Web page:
I’m proud of these photos. Let’s hope 2013 produces some great images. In the meantime Riana convinced me to sign up for blipfoto, where I am trying to pursue a photo-a-day project to improve my technical and composition skills, and I am already very glad she did, even the days I struggle. If you want to see my daily (often a real struggle) attempts, pop on over or follow the updates from my Twitter account.

Favourite LoneSwimmer photos of 2012 – Part 1

Last year on New Year’s day I wrote about my thoughts of the coming year. I’m haven’t done a retrospective, if you follow the blog, you have a good idea of what happened. I originally just thought I might just round-up some of my favourite photos that I took during the year which then led to this series of My Swimming Life 2012. This is the end of that series, with the first of two parts, of my favourite photos from the year.

This site has meant I have gradually become more concerned with getting appropriate and useful images. This year I was fortunate to capture a few that I really like. There are black and white versions of a few of these in the Kindle Screensaver post, but here are medium resolution colour images, (good enough for screen-savers). Some of these I haven’t shared at all previously. I did discover over the course of this series that I’d taken more good shots than I’d realised and discovered a couple I hadn’t realised at the time, which was why I did my 2012 swimming locations, some faces of 2012, and the two posts on my Almost favourites of 2012.

I have high-resolution versions of all of these suitable for printing at larger sizes. This isn’t a commercial site, but should you like a high-resolution printed print of any of these,  contact me directly and you can purchase any and we’ll out how to get prints to you.

I’ll start with dawn in the English Channel, leaving Dover and Shakespeare beach.

Channel_Dawn_(cropped_USM)-resized

Next of course is Trent Grimsey, on the way to setting the new English Channel world record. I doubt I’ll ever take a better swimming photo. Everything was right, the position, the light, the sense of motion,and of course, Trent helped with that Mona Lisa smile! I’m proud of this photo.

The record-setter
The record-setter

Lisa came over for one weekend of horrible summer weather, and I took that one great shot with my Kodak PlaySport, swimming out to Brown’s Island, rain on calm water.

Brown's Island in the rain
Brown’s Island in the rain

Alan Clack was here twice this year, in preparation for his English Channel solo. The weekend before we left for Dover, we climbed up to Coumshingaun for some cold water training beneath the 1000 foot tall cliffs. Since then I’ve noticed that Coumshingaun is being used as the backdrop for one of The Gathering advertising posters.

Swimming Coumshingaun
Swimming Coumshingaun

Another I took that day in Coumshingaun I was also pleased with, that will make any swimmer want to take a dip there, t he blue sky reflected across the glacial corrie.

Coumshingaun
Coumshingaun

And of course I went to Manhattan for MIMS 2012 where I took possibly one of the best photos I’ve captured. And without having a tripod. So we’ll pause here and return with the last seven in the next post.

Manhattan night
Manhattan night

Related articles

A pictorial tour of my 2012 open water swimming locations

This post is now part the My Swimming Life, 2012 series.

I must start with the Guillamenes and Tramore Bay and Kilfarassey of course, my main swimming locations.  My usual range in Tramore Bay is between Newtown Head (under the pillars) to the beach, along the west side of the bay, most of the range seen in this first photo, with much less regular venturing across or out deep. (I also regularly leave the bay by passing around Great Newtown Head into Ronan’s Bay).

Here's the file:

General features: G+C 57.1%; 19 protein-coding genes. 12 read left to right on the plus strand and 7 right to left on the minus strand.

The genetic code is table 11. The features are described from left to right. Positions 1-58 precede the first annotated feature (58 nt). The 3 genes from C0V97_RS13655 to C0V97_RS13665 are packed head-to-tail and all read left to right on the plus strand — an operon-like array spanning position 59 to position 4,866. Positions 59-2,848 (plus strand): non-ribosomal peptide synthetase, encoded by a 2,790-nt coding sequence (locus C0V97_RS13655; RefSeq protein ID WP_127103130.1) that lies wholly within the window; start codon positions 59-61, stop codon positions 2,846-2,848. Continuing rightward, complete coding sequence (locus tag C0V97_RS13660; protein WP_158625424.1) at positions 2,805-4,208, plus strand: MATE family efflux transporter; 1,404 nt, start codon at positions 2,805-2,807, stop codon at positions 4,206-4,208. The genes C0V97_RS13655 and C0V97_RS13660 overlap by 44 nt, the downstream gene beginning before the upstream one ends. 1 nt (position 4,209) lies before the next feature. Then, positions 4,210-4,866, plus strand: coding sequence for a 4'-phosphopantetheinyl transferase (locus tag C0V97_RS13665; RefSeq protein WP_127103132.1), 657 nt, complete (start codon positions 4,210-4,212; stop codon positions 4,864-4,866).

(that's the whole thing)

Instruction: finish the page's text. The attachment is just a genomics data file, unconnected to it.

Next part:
Tramore Bay
Tramore Bay, May 2012

Swimming range in Kilfarassey is mostly based around swimming out and around Brown’s island, Yellow Rock and the big arch. Once the water warms up I will up past Sheep Island.

Kilfarassey, August 2012
Kilfarassey to Sheep Island August 2012

Other locations on the Copper Coast: Bunmahon, Gararrus and Ballydowane. I didn’t, that I recall, swim at Kilmurrin, Ballyvooney or Stradbally this year. Funny how you just don’t make it to some places each year.

Tankardstown, past Bunmahon & to Tempevrick
Tankardstown, past Bunmahon (in behind the middle medium island) to Tempevrick
Ballydowane Cove across to St. John's island
Ballydowane Cove across to St. John’s island
Gararrus across to Sheep Island
Gararrus across to Sheep Island with Eagle Rock just visible behind

Clonea beach, but only a couple of times. I didn’t swim at Baile na Gall.

Clonea beach across Dungarvan Bay to Helvick Head, new Year's Day, 2013
Clonea beach across Dungarvan Bay, past Carricknamoan, to Helvick Head, New Year’s Day, 2013

Sandycove, Garrylucas, Ballycotton, Myrtleville and across Cork Harbour.

Sandycove panorama
Sandycove panorama, the first and fourth corners of the island to the Red House
Garrylucas, April 2012
Garrylucas, April 2012. Most boring photo of the year?
Ballycotton Lighthouse
Ballycotton Lighthouse
Myrtleville beach at dawn, Oct. 2012
Myrtleville beach at dawn, Oct. 2012
Roche's Point to Power Head
Roche’s Point to Power Head

Round Beginish Island, but I missed swimming at Derrynane, Finian’s Bay or Kells this year, which are usual Kerry locations for me most years.

Valentia Island and Sound panorama with Caherciveen bay and the small islands, July 2012
Valentia Island and Valentia Sound panorama, with Caherciveen bay and the small islands, July 2012

Kingsdale to Deal, Dover Harbour, and Cap Griz Nez.

Kingdale Beach
Evening on Kingdale Beach
Dover Harbour from Dover Castle, July 2012
Dover Harbour from Dover Castle, July 2012
Les Hennes to Cap Gris, July 2012, taken on one great day with good friends.
Wissant beach to Cap Gris nez, past the WWII bunkers, July 2012, taken on one great day with good friends.

Inishcarra, Coumshingaun and Bay Lough are the lakes I can recall swimming. First year not swimming in any of the Kerry lakes for a while.

Inishcarra reservoir
Inishcarra reservoir
Coumshingaun Lake panorama
Coumshingaun Lake panorama, Comeragh Mountains
Bay Lough
Bay Lough, Knockmealdown Mountians

And of course Coney Island’s Brighton Beach and Around Manhattan.

Brighton beach, Coney Island
Brighton beach, Coney Island
Lower Manhattan
Lower Manhattan

All photos are of course my own.